Amanda Knox says Gypsy Rose Blanchard is not yet free – and that her mother ‘expected it’ after years of abuse
Amanda Knox has said Gypsy Rose Blanchard is not yet free and that her mother, who was fatally stabbed by Blanchard’s boyfriend, “gained weight” because of the years of abuse she inflicted on her daughter.
Knox, who was wrongfully convicted of murdering her roommate, Meredith Kercher, in Italy in 2007, made the statements in a piece she wrote for The Free Press on Saturday, revealing her own difficulties in trying to return to return to a normal life after she was released from prison in 2011 and fully exonerated.
Gypsy Rose Blanchard, 32, was released from prison late last month after pleading guilty to second-degree murder in 2016, when she was 24, for her role in the plot to kill her abusive mother, Claudine “Dee Dee.” Blanchard in their Missouri home. at home in 2015 with the help of her then ex-boyfriend.
Gypsy Rose’s case and the documentaries about her story have thrust her into the spotlight and she has amassed millions of followers online seemingly overnight.
And although she was released on December 28, Knox believes Gypsy Rose’s public persona and the circumstances surrounding her mother’s death may be difficult to overcome.
“She may not yet realize that she has entered a new kind of prison: the prison of public opinion,” Knox wrote. “When I look at Gypsy, even though she was guilty and I was innocent, I see her rushing to freedom in exactly the same way I did.”
“It took me more than ten years to finally feel in control of my life and no longer trapped in my own story. I have learned that I am more than the worst thing that ever happened to me, but if there is value in sharing my story with others, I have the right to do so,” Knox wrote. “The same goes for Gypsy. She is more than the terrible abuse she suffered, she is more than a conspirator to murder. And now that she’s admitted what she did and served her time, she doesn’t owe anyone anything.
Experts believe Dee Dee Blanchard had Munchausen syndrome by proxy, a mental illness in which she projected fake illnesses onto her daughter in an attempt to gain attention or material things out of sympathy for the victim.
Dee Dee convinced Gypsy that she had a litany of diseases, including leukemia, and that she was years younger than her actual age. She also forced her daughter to sit in a wheelchair, made her take medication she didn’t need, shaved her hair, pulled her teeth and fed her through a tube in her stomach.
Blanchard and her ex-boyfriend, Nicholas Paul Godejohn, were arrested in connection with the fatal stabbing of Dee Dee in 2015. The following year, Blanchard was sentenced to ten years behind bars, while Godejohn was sentenced to life in prison.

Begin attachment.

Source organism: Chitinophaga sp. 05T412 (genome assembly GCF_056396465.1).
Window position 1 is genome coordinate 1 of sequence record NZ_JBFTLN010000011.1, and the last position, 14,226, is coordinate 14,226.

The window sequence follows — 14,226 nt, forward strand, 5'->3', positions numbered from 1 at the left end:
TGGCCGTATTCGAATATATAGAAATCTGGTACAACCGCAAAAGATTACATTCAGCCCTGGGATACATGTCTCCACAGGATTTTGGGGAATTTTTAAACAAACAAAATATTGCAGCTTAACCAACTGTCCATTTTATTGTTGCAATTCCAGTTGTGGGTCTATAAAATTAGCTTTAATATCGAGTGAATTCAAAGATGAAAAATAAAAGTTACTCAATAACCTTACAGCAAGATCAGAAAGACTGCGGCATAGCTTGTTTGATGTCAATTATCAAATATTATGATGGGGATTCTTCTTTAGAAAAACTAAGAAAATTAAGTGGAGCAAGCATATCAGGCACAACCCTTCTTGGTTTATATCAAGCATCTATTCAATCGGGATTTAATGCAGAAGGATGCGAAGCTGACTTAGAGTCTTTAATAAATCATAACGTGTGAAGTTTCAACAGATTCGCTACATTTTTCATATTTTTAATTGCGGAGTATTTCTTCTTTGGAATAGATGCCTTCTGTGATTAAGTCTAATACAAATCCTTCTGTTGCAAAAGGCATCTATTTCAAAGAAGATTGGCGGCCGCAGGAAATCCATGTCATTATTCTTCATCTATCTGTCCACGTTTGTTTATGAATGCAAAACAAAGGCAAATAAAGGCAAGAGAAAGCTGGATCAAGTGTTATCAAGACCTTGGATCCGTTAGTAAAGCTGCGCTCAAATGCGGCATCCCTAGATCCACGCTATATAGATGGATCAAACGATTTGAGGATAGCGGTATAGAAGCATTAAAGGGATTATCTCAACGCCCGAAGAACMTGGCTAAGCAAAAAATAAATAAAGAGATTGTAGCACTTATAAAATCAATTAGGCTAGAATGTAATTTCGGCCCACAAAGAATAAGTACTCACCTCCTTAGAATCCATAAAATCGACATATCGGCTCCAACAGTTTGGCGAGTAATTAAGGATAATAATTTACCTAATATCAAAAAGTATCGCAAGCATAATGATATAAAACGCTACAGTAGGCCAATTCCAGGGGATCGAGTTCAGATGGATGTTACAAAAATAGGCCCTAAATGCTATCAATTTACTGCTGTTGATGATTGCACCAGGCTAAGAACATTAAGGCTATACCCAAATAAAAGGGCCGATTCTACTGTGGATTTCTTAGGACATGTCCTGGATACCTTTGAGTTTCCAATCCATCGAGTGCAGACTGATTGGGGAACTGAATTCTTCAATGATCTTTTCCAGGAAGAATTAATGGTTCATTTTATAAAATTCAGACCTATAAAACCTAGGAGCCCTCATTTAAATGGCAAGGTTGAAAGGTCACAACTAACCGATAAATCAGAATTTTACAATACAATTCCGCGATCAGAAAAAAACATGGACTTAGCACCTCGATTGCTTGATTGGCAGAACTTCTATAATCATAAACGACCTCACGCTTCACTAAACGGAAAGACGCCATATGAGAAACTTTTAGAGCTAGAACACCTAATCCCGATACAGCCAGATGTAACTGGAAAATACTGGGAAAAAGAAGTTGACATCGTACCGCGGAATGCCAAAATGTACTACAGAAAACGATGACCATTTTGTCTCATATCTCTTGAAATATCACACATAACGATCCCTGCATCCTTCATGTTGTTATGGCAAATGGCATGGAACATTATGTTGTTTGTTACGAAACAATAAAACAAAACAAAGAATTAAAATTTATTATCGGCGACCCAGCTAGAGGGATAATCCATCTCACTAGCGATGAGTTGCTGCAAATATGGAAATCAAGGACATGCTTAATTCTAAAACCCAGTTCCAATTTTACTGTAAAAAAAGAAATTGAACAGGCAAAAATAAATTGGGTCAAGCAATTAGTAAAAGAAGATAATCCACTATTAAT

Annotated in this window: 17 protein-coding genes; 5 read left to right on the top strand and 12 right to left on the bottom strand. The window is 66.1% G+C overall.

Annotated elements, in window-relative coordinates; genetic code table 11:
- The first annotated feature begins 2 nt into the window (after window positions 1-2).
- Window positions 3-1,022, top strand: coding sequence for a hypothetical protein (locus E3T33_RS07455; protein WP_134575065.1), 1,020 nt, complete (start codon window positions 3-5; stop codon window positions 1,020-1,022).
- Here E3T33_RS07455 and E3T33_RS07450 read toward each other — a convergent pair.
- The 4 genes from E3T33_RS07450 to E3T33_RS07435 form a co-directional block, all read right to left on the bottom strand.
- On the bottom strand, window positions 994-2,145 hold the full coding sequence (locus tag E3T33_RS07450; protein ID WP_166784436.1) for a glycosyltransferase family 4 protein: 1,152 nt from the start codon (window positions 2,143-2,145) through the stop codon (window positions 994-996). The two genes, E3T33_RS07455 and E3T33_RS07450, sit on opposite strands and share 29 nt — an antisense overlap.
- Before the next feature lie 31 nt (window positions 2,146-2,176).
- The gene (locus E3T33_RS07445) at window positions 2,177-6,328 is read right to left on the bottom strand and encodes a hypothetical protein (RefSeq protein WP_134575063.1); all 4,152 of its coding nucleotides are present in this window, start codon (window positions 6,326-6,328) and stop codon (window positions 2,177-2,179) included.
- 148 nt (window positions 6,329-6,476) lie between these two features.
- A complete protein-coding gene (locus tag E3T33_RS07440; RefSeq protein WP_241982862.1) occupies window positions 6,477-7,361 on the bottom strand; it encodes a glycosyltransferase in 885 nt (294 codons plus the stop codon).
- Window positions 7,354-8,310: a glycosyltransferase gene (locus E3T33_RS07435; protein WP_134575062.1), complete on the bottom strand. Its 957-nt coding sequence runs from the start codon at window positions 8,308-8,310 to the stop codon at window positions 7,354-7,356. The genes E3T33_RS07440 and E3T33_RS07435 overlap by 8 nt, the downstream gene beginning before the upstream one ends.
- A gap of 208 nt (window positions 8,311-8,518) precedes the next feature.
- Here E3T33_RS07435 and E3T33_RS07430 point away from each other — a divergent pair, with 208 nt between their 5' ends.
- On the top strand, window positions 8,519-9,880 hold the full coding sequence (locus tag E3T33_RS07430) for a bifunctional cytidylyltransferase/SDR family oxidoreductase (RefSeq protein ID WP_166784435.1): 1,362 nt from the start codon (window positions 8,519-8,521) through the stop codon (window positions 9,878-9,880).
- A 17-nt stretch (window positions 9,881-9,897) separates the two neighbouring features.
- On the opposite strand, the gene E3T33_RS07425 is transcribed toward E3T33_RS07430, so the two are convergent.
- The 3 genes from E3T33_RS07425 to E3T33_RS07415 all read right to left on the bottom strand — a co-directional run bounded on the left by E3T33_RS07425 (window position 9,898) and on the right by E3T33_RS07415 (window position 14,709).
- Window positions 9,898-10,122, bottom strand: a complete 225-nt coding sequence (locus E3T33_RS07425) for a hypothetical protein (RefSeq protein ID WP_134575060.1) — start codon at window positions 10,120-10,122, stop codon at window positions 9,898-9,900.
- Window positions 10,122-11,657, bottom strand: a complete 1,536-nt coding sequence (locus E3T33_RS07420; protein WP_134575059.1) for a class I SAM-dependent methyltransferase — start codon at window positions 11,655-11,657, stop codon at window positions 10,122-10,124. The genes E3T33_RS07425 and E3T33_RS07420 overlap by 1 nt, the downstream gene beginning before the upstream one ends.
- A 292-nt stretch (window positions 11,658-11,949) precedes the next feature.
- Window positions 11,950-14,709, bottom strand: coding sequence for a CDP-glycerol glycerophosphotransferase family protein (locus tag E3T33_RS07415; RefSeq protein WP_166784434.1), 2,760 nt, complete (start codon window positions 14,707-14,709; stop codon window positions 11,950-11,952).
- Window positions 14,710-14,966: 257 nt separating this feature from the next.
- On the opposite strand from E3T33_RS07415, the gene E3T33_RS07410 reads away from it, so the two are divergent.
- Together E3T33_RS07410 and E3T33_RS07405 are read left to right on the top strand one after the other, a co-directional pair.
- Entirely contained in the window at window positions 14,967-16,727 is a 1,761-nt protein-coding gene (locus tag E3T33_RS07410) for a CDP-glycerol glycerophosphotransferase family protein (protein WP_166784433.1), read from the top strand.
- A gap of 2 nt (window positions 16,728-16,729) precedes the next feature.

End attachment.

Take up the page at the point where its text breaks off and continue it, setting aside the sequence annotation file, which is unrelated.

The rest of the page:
“If you know anything about the case of Gypsy Rose Blanchard… you know that 48-year-old Clauddine ‘Dee Dee’ Blanchard was coming,” Knox wrote.
“Gypsy may not realize that many people admire her, not because she admits what she did was wrong or even because she survived and escaped horrific abuse, but because deep down they believe Dee Dee deserved to be killed.”
Knox and her former boyfriend, Raffaele Sollecito, were convicted of the murder and sexual assault of her former roommate Kercher. She was acquitted in 2011 after four years in pretrial detention. In 2008, Rudy Hermann Guede, an immigrant from Ivory Coast, was sentenced to 30 years in prison for Kercher’s death and was released in 2021.
“When I came out of prison, I found myself in a world that had already decided who I was, what I had done, and what I deserved,” Knox wrote. ‘I have been free for over twelve years, and I still struggle with my name. Now the gypsy will have to do the same.”
Knox shared how the public and media painted a certain image of her character as a “femme fatale,” while certain journalists asked her unpleasant and intrusive questions, even though she was innocent of the charges in the case.
“The Gypsy story is perfect fodder for our distorted media environment that plays almost pornographically on our voyeuristic and judgmental tendencies, especially when women are the victims or perpetrators of violence. I know from experience,” Knox wrote.
Knox said she had to transcend the image of “the girl accused of murder” and discuss parts of her case publicly, but at the same time chose to keep much of her personal life private. She said Gypsy Rose would face similar dilemmas.
“It will take some time for Gypsy to find out who she is on the other side of the tragedy that made her a household name,” Knox wrote.
“There is a freedom in keeping that growth and healing private.”
Audrey Conklin and Gabriel Hays of Fox News contributed to this report.
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